The Male Dominated History of the High Heel

It might be impossible to believe, but the high heels trend actually began with men. The idea of male high heels might seem foreign to some people, but it is perhaps the most historically correct trend in fashion in the last few centuries. High hill shoes for men today are purely functional, at least in most cases. This seems to have been the same all those years ago when men started wearing heels. Historians believe that high heels were once worn by warriors when riding horses to help them hold tight to their saddles. In the beginning, they were popular among the macho men and the warriors of the land. They however soon became the preserve of the rich people. Kings especially loved the prestige it gave them.

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First lady to wear heels

It was not until the 16th century that the first woman was actually recorded to have worn heels. Catherine de Medici, at about 150 centimeters tall, wanted to appear taller at her wedding. Women had at that time only been wearing platform shoes, some going as high as 60 centimeters. There was an issue with these platform shoes, though. Even though they were much older for women, they were very unsafe. Women would fall over them, and many pregnant women actually miscarried. A combination of commercial pressure and legislation against them slowly saw them dwindle.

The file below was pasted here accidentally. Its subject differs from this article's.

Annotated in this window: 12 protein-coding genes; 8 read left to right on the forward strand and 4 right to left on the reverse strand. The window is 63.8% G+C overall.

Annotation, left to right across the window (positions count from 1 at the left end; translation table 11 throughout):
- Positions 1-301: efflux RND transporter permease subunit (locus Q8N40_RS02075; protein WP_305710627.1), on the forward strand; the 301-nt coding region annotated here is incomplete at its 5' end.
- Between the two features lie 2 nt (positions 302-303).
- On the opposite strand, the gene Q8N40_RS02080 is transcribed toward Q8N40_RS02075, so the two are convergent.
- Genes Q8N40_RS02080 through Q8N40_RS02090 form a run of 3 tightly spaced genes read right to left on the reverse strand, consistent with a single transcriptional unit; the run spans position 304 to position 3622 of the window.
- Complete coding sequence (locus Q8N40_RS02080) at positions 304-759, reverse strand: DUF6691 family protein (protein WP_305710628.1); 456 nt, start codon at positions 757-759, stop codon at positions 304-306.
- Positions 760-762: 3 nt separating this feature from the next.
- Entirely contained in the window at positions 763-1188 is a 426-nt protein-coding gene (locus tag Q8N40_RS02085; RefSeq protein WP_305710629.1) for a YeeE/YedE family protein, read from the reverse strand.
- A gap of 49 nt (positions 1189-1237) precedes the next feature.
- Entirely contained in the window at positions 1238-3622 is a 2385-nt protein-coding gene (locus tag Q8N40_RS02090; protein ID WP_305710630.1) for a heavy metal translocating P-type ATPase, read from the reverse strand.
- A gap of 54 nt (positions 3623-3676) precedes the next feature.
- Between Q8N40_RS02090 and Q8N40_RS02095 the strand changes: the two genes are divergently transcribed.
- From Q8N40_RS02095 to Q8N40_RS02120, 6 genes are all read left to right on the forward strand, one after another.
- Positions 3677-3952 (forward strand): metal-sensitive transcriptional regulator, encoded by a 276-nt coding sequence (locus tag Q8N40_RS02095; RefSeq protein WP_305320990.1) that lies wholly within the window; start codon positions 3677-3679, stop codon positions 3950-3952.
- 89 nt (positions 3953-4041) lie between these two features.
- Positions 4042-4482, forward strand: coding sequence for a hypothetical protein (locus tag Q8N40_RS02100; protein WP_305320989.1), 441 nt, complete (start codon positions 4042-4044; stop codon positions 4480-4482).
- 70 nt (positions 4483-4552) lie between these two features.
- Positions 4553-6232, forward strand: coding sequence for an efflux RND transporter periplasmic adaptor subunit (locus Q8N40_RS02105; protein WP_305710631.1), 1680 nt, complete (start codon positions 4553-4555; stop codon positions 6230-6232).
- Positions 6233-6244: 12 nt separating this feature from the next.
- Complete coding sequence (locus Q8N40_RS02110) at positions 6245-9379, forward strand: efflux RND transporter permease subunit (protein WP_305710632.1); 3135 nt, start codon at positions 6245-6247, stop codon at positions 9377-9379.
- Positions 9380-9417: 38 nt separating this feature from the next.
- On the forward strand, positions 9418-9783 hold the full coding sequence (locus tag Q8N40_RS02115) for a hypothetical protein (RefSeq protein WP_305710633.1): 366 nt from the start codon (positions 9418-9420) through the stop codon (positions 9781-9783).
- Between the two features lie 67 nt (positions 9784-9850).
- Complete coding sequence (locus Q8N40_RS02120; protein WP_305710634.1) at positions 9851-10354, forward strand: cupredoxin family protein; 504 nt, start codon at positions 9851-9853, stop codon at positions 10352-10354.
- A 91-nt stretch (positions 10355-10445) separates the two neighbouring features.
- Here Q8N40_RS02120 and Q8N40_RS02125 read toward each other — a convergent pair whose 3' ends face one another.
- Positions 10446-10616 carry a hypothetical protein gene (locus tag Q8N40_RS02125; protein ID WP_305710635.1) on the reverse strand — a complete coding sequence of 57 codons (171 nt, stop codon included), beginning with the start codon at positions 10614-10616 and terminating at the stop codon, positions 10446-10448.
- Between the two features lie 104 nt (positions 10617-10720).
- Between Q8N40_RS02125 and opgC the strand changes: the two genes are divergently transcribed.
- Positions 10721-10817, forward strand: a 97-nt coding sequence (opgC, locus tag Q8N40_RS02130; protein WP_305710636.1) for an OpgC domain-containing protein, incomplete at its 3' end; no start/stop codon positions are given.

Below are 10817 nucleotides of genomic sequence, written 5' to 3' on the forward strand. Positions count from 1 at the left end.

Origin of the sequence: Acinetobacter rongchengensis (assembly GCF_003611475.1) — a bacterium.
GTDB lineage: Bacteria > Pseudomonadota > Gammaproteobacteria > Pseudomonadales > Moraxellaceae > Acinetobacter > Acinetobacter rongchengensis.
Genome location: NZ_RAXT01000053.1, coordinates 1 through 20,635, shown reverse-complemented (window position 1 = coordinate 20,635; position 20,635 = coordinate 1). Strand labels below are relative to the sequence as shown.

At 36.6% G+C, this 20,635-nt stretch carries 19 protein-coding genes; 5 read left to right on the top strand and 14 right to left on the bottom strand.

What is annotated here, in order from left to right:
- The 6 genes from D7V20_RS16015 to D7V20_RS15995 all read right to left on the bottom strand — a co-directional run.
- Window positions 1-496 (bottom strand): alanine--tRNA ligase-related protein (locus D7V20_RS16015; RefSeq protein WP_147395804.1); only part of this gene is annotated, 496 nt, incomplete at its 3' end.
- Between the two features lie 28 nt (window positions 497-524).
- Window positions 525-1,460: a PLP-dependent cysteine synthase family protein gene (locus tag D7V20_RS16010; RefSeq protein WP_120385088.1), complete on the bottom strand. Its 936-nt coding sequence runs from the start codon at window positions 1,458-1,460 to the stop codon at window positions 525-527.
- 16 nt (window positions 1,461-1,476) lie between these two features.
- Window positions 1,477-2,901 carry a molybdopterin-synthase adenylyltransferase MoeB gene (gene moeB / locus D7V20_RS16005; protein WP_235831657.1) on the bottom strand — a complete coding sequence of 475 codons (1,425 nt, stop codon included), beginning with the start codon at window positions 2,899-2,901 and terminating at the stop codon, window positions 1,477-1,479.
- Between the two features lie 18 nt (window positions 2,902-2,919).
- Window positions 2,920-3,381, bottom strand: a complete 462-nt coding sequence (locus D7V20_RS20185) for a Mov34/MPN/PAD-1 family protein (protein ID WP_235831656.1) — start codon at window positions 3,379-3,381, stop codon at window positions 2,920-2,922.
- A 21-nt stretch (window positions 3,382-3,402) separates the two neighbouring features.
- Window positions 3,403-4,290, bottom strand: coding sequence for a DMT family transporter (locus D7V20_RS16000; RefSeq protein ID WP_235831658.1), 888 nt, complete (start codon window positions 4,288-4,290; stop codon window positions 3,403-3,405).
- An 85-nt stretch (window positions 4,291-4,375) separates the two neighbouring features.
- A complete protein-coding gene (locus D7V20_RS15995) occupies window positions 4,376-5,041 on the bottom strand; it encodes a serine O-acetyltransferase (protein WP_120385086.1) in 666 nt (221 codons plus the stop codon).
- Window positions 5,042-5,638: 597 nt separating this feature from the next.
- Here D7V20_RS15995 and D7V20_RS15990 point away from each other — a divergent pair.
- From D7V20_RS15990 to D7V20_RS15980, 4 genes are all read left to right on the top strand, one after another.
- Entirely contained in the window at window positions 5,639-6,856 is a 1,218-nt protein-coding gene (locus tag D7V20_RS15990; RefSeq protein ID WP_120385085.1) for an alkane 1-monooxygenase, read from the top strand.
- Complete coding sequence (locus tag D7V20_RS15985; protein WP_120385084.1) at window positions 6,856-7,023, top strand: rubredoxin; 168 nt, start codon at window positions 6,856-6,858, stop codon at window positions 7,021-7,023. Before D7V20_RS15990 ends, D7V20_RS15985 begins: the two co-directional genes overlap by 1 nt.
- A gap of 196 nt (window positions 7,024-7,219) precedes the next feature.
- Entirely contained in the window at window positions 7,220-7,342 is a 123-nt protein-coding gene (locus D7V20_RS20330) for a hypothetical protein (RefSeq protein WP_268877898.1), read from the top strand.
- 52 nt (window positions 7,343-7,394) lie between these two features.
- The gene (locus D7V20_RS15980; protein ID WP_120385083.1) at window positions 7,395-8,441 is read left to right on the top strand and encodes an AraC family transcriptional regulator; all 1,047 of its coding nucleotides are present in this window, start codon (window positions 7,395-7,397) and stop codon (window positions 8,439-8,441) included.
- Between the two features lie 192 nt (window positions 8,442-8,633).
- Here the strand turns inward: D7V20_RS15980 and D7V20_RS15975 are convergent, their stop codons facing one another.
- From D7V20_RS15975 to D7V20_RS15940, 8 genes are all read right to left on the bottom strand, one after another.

In hindsight, Catherine De Medici started a revolution of sorts. Shoemakers realized that even though they could give women height, platform shoes were too dangerous. Catherine wearing heels showed them a different side. Therefore, they cut out the front part, giving the heels that stable feel while still serving the same purpose that platform shoes did. This was the birth of what is popular today as the high heels.

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It was not until 200 years later during King Louis XIV of Frances reign that heels really took off as a fashion statement. Curiously, though, it still was more popular among the men. Women mostly wore shorter heels, with men loving the idea of towering above everyone else. Nobody loved this more than the king himself, going as far as naming a shoe after himself. He had a characteristic red pair of heels, and nobody else in the court was allowed to wear them. They often were very tight and highly decorated.

Ordinary people

Today, any ordinary man can go online and look for size 13 men’s heels. During King Louis XIV’s reign, the ordinary men did not see much use for heels. Most of the normal people did not have much use for fashionable things. It was only the rich nobles that had the money and titles that would trouble themselves with heels, mostly in a bid to outdo each other. This had to be moderated though because any imitation of the royal family was outlawed. Eventually, the right to wear heels was extended to everyone else, but most were chunky platform heels until about the time of the Second World War when stilettoes were invented.


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